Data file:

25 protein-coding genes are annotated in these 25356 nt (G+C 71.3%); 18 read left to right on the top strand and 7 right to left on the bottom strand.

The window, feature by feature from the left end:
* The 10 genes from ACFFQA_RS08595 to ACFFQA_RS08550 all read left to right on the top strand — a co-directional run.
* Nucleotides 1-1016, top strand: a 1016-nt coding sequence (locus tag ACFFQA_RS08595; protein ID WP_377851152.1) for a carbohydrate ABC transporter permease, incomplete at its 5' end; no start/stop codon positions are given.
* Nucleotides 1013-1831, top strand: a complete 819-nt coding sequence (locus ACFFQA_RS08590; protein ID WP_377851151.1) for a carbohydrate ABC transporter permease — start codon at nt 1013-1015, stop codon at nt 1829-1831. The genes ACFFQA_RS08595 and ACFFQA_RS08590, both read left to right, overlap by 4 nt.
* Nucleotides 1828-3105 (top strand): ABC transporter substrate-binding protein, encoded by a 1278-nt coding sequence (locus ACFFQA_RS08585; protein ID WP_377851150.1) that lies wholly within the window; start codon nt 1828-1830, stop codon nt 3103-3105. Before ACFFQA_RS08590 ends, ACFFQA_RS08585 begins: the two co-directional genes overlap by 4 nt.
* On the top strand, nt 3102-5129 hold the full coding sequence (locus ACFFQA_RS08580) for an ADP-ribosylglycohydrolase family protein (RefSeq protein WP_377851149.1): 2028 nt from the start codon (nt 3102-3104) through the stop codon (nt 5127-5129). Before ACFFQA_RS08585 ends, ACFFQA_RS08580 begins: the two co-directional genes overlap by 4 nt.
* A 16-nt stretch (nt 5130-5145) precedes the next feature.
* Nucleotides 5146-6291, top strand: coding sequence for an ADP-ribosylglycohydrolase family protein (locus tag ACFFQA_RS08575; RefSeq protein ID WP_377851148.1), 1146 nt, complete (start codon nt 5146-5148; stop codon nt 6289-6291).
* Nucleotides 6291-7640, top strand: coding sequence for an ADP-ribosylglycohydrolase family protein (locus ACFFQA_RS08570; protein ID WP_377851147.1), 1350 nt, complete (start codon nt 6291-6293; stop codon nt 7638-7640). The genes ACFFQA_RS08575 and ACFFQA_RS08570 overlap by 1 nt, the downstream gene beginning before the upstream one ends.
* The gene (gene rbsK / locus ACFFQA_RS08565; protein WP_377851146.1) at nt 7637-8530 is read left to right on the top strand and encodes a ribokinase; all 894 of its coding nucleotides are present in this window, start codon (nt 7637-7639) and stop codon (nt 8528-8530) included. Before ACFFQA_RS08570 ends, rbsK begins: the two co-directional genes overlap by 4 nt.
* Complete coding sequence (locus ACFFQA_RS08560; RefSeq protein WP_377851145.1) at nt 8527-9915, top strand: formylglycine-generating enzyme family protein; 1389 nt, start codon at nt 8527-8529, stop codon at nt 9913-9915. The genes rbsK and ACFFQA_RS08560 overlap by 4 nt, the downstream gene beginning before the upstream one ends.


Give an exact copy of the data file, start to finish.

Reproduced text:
25 protein-coding genes are annotated in these 25356 nt (G+C 71.3%); 18 read left to right on the top strand and 7 right to left on the bottom strand.

The window, feature by feature from the left end:
* The 10 genes from ACFFQA_RS08595 to ACFFQA_RS08550 all read left to right on the top strand — a co-directional run.
* Nucleotides 1-1016, top strand: a 1016-nt coding sequence (locus tag ACFFQA_RS08595; protein ID WP_377851152.1) for a carbohydrate ABC transporter permease, incomplete at its 5' end; no start/stop codon positions are given.
* Nucleotides 1013-1831, top strand: a complete 819-nt coding sequence (locus ACFFQA_RS08590; protein ID WP_377851151.1) for a carbohydrate ABC transporter permease — start codon at nt 1013-1015, stop codon at nt 1829-1831. The genes ACFFQA_RS08595 and ACFFQA_RS08590, both read left to right, overlap by 4 nt.
* Nucleotides 1828-3105 (top strand): ABC transporter substrate-binding protein, encoded by a 1278-nt coding sequence (locus ACFFQA_RS08585; protein ID WP_377851150.1) that lies wholly within the window; start codon nt 1828-1830, stop codon nt 3103-3105. Before ACFFQA_RS08590 ends, ACFFQA_RS08585 begins: the two co-directional genes overlap by 4 nt.
* On the top strand, nt 3102-5129 hold the full coding sequence (locus ACFFQA_RS08580) for an ADP-ribosylglycohydrolase family protein (RefSeq protein WP_377851149.1): 2028 nt from the start codon (nt 3102-3104) through the stop codon (nt 5127-5129). Before ACFFQA_RS08585 ends, ACFFQA_RS08580 begins: the two co-directional genes overlap by 4 nt.
* A 16-nt stretch (nt 5130-5145) precedes the next feature.
* Nucleotides 5146-6291, top strand: coding sequence for an ADP-ribosylglycohydrolase family protein (locus tag ACFFQA_RS08575; RefSeq protein ID WP_377851148.1), 1146 nt, complete (start codon nt 5146-5148; stop codon nt 6289-6291).
* Nucleotides 6291-7640, top strand: coding sequence for an ADP-ribosylglycohydrolase family protein (locus ACFFQA_RS08570; protein ID WP_377851147.1), 1350 nt, complete (start codon nt 6291-6293; stop codon nt 7638-7640). The genes ACFFQA_RS08575 and ACFFQA_RS08570 overlap by 1 nt, the downstream gene beginning before the upstream one ends.
* The gene (gene rbsK / locus ACFFQA_RS08565; protein WP_377851146.1) at nt 7637-8530 is read left to right on the top strand and encodes a ribokinase; all 894 of its coding nucleotides are present in this window, start codon (nt 7637-7639) and stop codon (nt 8528-8530) included. Before ACFFQA_RS08570 ends, rbsK begins: the two co-directional genes overlap by 4 nt.
* Complete coding sequence (locus ACFFQA_RS08560; RefSeq protein WP_377851145.1) at nt 8527-9915, top strand: formylglycine-generating enzyme family protein; 1389 nt, start codon at nt 8527-8529, stop codon at nt 9913-9915. The genes rbsK and ACFFQA_RS08560 overlap by 4 nt, the downstream gene beginning before the upstream one ends.